We’re fans of Kreepylady Kristen and her Chicago Creepout Facebook page (which we highly suggest you LIKE right away, especially if you live in the Chicagoland area) and she posted a link today to a list of the 50 “Most F*cked Up Films That Disturb and Offend” according to Severin Severin on listal.com.
Now, it doesn’t take much to figure out that we here at Herbivore Productions love our movies F***ED up with a splatter of blood and a side of guts. It’s easy for a movie to be scary. All you need is low lighting, a quiet drone, a suspicious character looking around a doorway, and a loud crash from out of nowhere to make an audience jump and squeal. Ho-hum, been there done that, desensitized, blah, blah, blah. But what really gets our fluffy butts ruffled are the movies that aren’t so much scary as they are disturbing, which is to say they leave a lasting impression that makes us wish we could wash our brains of what we just saw. However, you can’t unring a bell, as they say. These movies don’t rely on the conventional means of getting an audience’s skin to crawl, sometimes there’s not even any blood. It’s the tone and atmosphere they set. It’s throwing in your face subject matter so dark and repulsive that it makes the viewer question not only the sanity of the filmmaker, but their own for actually watching it! Now that’s good stuff!!
However, one person’s “disturbing” is another person’s “boring.” “Beauty is in the eye of the beholder.” So is what one considers fucked up. Take for example, Pier Pasolini’s “Salo: 120 Days of Sodom”, which our friends Kristyn The Goat and Gari The Critic reviewed here:
We’ve heard “Salo” referred to as “the most fucked up film ever!!” over and over and over again. Of course, when a movie gets a rep like that, you HAVE TO check it out, right?! Well, we did…and thought it sucked…and was a complete waste of time. The concept of transplanting the Marquis de Sade’s “120 Days of Sodom” from a castle in 18th century France to a mansion in Nazi occupied Italy and “reimagining” the story with a more modern (and more frightening) context is intriguing. If you are familiar with the Marquis de Sade’s story, you may appreciate the translation, but only as a concept. What your imagination conjures up is almost certainly more scary than what you see on screen.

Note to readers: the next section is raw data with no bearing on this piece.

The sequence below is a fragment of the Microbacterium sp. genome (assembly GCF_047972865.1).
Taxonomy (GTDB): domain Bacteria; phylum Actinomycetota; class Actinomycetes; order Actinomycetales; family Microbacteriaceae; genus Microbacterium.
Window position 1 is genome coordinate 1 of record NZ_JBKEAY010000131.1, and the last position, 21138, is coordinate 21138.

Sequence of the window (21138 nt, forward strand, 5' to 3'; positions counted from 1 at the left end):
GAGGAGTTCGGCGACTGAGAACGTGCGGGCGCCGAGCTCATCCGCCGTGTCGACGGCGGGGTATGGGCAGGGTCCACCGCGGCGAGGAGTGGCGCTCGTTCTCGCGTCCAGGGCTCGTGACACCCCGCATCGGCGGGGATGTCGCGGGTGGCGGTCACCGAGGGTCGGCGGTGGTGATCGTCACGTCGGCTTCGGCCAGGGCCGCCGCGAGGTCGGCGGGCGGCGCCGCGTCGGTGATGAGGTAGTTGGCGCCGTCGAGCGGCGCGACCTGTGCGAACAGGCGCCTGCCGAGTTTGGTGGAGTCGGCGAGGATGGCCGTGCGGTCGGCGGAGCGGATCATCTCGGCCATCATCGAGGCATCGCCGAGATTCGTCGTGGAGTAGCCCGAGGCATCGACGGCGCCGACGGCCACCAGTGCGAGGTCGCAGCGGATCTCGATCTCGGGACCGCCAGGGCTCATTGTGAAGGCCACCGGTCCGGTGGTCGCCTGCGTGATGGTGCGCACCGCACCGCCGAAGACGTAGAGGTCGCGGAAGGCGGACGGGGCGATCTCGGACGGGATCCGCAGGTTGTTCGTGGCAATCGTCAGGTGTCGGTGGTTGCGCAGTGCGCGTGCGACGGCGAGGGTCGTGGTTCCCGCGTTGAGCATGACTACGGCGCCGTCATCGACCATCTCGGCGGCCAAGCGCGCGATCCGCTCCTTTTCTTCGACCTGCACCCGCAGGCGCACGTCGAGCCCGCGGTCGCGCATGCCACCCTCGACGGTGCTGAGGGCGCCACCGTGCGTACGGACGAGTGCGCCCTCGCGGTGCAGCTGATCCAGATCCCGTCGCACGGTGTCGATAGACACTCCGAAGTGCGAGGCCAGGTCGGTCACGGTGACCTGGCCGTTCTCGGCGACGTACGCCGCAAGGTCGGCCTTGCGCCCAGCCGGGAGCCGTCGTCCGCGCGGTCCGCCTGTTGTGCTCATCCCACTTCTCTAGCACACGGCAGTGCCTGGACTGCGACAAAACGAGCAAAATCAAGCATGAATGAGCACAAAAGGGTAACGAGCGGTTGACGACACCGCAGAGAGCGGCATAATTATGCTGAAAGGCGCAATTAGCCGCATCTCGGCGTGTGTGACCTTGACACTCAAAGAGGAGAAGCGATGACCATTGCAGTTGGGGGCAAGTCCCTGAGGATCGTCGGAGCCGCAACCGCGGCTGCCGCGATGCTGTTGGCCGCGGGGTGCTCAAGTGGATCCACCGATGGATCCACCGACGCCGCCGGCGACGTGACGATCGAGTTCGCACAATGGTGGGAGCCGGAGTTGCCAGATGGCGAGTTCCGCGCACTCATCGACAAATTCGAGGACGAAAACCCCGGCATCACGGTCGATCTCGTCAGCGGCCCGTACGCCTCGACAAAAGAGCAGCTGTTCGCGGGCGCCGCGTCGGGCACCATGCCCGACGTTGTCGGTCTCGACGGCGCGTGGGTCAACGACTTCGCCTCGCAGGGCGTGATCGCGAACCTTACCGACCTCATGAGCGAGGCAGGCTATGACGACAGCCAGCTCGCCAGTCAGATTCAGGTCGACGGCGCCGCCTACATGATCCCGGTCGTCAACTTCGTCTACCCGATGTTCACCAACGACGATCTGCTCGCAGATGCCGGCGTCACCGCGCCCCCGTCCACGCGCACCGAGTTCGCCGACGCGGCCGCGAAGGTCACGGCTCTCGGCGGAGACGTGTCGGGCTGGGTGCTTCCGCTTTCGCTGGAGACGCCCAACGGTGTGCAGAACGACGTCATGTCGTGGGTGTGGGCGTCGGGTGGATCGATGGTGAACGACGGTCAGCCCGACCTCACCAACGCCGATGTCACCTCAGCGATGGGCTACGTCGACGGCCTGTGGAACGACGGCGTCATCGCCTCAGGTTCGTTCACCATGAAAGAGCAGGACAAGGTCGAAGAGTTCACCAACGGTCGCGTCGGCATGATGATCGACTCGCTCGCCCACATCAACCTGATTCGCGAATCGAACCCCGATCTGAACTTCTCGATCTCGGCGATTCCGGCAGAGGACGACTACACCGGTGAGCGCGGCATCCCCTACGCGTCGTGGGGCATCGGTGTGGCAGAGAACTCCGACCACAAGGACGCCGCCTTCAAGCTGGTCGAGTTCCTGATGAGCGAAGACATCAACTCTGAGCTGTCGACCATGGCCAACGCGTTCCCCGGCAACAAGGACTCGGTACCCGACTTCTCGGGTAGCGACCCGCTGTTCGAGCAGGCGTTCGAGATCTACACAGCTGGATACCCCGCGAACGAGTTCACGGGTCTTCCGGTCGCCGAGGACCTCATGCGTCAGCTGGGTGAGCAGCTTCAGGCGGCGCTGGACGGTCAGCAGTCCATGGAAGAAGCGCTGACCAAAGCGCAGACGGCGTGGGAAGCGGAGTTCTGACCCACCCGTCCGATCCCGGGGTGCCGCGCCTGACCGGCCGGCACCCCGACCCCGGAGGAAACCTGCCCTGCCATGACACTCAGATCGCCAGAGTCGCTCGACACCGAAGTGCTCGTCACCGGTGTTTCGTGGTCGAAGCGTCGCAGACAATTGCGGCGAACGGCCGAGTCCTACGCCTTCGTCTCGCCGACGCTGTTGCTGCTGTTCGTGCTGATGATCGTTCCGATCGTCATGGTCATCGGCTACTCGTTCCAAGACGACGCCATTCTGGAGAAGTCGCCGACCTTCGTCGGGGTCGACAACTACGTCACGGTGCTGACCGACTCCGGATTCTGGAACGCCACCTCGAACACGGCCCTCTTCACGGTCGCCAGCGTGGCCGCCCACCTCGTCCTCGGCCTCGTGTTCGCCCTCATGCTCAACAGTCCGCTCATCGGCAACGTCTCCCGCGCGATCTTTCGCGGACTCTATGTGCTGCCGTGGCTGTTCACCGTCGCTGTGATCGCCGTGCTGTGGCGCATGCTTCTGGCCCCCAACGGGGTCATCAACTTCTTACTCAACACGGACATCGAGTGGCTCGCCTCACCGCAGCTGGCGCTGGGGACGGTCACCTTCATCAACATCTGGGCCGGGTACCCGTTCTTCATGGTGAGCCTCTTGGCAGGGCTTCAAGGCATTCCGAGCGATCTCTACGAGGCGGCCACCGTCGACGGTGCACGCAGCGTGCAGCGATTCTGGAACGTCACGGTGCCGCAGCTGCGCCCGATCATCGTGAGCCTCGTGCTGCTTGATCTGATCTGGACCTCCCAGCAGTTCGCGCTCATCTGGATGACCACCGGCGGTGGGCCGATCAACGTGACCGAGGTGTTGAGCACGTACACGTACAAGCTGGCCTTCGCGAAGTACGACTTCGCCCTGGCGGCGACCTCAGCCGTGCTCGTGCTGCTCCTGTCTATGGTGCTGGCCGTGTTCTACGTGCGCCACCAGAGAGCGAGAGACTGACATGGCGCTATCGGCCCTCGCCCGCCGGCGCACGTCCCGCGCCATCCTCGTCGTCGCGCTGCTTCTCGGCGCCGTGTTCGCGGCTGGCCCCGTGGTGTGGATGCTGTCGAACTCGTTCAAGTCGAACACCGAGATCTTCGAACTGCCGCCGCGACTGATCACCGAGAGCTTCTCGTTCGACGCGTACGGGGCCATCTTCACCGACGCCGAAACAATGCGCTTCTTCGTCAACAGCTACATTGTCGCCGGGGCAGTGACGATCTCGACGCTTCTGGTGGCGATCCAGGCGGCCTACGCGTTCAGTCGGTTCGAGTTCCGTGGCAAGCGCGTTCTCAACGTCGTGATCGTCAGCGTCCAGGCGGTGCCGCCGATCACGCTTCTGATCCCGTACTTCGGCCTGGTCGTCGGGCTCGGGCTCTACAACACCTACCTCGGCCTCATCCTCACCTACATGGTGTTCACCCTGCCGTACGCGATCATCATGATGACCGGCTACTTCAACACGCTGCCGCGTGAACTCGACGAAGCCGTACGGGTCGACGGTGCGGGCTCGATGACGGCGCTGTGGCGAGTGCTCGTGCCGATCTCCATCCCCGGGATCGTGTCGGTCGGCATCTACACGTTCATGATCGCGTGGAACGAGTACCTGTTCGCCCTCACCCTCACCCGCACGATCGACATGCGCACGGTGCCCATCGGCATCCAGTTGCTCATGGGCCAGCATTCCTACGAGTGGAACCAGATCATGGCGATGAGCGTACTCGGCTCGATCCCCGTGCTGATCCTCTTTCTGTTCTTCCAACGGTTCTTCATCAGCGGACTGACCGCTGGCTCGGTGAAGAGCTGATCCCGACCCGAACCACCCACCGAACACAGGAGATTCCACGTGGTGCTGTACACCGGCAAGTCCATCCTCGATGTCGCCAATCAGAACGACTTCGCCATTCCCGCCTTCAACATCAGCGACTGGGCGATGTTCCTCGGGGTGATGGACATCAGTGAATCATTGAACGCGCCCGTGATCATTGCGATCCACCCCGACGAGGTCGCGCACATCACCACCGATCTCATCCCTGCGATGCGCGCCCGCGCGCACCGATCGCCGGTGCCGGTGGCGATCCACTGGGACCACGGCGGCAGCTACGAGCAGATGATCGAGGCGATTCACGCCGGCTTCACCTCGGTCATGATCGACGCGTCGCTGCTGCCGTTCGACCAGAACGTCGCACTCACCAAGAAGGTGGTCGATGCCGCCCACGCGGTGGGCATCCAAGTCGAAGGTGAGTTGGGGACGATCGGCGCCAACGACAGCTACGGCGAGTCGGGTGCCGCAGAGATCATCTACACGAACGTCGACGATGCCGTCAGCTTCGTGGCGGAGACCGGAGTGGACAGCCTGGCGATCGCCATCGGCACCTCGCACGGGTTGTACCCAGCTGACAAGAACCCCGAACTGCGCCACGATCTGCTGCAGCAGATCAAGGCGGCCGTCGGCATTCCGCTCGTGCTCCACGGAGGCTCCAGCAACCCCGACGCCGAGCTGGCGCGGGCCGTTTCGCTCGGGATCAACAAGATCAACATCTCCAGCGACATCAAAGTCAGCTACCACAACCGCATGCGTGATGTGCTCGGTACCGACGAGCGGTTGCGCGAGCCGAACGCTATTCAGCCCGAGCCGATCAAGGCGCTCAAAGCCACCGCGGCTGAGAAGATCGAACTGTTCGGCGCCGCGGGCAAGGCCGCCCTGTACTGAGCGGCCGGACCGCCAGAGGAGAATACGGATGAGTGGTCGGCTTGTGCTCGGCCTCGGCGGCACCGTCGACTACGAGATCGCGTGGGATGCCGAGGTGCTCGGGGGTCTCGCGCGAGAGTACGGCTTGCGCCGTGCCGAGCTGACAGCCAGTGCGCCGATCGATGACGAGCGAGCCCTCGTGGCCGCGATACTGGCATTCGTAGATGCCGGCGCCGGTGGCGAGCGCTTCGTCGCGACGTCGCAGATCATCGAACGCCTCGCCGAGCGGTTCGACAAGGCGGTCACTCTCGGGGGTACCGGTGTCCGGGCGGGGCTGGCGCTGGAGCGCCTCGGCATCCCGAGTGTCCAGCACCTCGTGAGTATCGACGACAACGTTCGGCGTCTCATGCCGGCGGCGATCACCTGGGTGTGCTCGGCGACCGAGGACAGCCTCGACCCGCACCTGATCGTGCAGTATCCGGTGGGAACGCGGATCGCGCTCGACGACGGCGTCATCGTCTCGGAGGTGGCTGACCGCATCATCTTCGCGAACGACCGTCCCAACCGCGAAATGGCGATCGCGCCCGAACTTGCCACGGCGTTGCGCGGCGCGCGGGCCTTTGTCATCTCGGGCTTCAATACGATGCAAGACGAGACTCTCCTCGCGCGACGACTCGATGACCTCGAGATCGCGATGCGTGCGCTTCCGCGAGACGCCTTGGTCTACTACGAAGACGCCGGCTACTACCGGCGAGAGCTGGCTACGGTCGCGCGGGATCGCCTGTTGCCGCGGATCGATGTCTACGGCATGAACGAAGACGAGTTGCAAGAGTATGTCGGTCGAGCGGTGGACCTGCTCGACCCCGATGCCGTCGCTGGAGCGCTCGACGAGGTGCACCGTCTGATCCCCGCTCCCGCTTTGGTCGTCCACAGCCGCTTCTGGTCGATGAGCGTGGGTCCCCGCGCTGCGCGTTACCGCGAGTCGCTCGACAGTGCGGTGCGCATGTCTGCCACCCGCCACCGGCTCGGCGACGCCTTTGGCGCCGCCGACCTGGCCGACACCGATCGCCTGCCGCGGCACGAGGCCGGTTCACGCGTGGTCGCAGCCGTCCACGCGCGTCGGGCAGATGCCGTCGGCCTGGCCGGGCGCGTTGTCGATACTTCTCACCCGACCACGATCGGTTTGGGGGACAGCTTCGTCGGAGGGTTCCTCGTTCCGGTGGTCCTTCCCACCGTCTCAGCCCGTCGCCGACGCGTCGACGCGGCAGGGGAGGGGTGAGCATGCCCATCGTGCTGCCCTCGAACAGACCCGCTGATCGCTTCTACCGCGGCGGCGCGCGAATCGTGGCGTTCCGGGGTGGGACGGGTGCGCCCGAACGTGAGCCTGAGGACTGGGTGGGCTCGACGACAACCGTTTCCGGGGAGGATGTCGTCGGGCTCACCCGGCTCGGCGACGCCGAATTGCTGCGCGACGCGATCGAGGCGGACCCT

“Salo” is notorious for it’s depictions of kidnapped teenagers being tortured, raped, and humiliated and, of course, that idea alone is too dark, too dark altogether. Just writing that makes us shiver. However, we offer up this thread of useless opinion: the reputation of “Salo” being the “most disturbing movie ever” that precedes it sets inside the mind of the first time viewer the idea that what they are about to watch is, indeed, disturbing, more so than the actual film.
A movie this infamous for its scenes of depravity and feces ingestion (it was a candy bar people, and the actress reportedly laughed through the entire scene because it was so ridiculous), already puts the viewer at DEFCON 3 with a yellow alert of tastelessness. Sure, the movie will offend, and surely that was its point, but we offer that, in this case, the movie’s reputation of being disturbing possibly taints the honest reaction of people watching it. “Salo” has become an almost rite of passage for horror movie fans. It’s one of those really sick films you gotta watch so you can earn your stripes of being a hardened film freak.
By all means watch it and earn your stripes, just be set to be bored to tears.
But like we said, beauty is in the eye of the beholder…
We’d like to end this post by wishing Alan Howarth, the composer of the soundtracks to “Halloween” 2 through 6 as well as “They Live”, “Escape From New York”, and a whole list of others, a HAPPY BIRTHDAY!!!